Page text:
In 2010, migration inflows declined again, for a third year in a row. However, as the recovery started gaining momentum in several OECD countries, this decline was modest (of around -3% compared to 2009) and the number of migrants in the 23 OECD countries measured (plus Russia) totaled just over 4.1 million, a higher number than in any year prior to 2005. The preliminary figures for 2011 show that immigration flows started to increase again in 2011 in several OECD countries. We will have to see if this trend holds, given the new bout of economic weakness.
It is interesting to note that these new increases are not related to the particularly hard times that some Southern European countries are going through. In fact, emigration from countries like Greece, Italy, Portugal and Spain increased only very modestly.
A second key message is that free mobility of labour enhances its adaptability to changing labour market conditions.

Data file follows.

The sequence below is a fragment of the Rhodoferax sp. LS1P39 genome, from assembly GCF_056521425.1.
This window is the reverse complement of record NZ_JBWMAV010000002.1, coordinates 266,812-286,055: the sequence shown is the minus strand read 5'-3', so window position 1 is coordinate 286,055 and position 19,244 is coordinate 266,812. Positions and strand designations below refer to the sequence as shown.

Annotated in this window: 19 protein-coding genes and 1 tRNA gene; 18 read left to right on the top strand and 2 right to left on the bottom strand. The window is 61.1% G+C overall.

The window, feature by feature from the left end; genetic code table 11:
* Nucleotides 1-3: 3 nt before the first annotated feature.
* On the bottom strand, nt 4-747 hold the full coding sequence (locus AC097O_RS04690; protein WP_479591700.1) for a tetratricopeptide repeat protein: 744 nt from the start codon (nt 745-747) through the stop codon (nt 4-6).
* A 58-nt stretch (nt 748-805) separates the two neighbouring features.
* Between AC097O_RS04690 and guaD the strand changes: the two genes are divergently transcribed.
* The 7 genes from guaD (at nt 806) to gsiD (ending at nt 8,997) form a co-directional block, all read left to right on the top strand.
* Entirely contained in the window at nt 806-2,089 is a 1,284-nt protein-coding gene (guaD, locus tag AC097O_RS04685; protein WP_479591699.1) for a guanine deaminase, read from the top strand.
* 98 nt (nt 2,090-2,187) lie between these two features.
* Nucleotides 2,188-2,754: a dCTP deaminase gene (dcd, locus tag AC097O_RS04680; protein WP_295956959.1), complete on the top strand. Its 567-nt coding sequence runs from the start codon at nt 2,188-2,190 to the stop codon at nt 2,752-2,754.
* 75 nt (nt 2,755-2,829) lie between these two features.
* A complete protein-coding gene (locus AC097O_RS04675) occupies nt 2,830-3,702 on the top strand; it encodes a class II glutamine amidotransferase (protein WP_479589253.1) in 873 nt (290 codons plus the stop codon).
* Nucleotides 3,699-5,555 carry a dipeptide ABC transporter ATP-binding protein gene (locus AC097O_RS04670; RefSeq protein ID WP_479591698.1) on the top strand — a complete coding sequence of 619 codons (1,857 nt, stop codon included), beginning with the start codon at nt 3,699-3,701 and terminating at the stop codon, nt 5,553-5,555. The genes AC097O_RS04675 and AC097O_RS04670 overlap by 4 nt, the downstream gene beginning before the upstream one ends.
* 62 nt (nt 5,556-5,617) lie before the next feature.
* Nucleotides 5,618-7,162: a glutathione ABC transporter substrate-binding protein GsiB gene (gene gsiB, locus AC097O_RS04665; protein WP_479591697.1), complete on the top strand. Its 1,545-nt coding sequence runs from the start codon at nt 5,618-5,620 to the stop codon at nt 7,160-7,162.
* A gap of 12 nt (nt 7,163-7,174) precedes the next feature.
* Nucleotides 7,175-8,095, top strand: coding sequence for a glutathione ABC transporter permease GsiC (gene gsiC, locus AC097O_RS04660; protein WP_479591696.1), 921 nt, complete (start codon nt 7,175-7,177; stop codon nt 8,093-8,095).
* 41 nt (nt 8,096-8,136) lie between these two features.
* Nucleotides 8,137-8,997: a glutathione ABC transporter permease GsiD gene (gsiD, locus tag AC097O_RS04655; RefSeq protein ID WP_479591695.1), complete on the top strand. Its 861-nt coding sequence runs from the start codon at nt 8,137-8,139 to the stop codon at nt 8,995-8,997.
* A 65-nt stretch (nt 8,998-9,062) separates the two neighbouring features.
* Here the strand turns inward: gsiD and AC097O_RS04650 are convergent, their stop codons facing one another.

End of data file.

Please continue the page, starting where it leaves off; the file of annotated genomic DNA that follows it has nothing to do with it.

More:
Take the case of Europe. Free mobility within the region accounted for much of the overall decline in immigration inflows since 2007, almost half a million. Still, free mobility continues to account for almost 40% of migration flows into the European OECD countries.
This issue of free mobility and its broader implications for the labour market is at the heart of another OECD publication on migration released today: Free Movement of Workers and Labour Market Adjustment - Recent Experiences from OECD countries and the European Union. I want to thank Commissioner Andor for his active support of this work. This study shows how free mobility favours the labour markets adaptability to changing conditions or downturns, and portrays it as a great advantage.
The decline in intra-EU migration flows in the post-crisis period has not been driven by policy restrictions, but rather the decline in demand for labour. This important lesson is reflected in the experience of countries like Sweden, which fully opened up its labour market for migration in 2008 but did not experience a strong increase in labour immigration. This should make us think twice before we consider closing the doors to immigration as an adequate answer to unemployment.